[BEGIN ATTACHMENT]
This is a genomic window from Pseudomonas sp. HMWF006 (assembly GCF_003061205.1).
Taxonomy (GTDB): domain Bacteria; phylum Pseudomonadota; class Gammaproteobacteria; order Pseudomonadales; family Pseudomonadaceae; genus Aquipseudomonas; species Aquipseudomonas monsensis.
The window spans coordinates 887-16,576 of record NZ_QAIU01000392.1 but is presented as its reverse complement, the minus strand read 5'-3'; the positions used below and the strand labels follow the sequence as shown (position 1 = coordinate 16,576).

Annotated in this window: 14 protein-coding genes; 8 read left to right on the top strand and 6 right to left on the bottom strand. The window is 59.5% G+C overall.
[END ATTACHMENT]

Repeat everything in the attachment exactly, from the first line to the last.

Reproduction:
This is a genomic window from Pseudomonas sp. HMWF006 (assembly GCF_003061205.1).
Taxonomy (GTDB): domain Bacteria; phylum Pseudomonadota; class Gammaproteobacteria; order Pseudomonadales; family Pseudomonadaceae; genus Aquipseudomonas; species Aquipseudomonas monsensis.
The window spans coordinates 887-16,576 of record NZ_QAIU01000392.1 but is presented as its reverse complement, the minus strand read 5'-3'; the positions used below and the strand labels follow the sequence as shown (position 1 = coordinate 16,576).

Annotated in this window: 14 protein-coding genes; 8 read left to right on the top strand and 6 right to left on the bottom strand. The window is 59.5% G+C overall.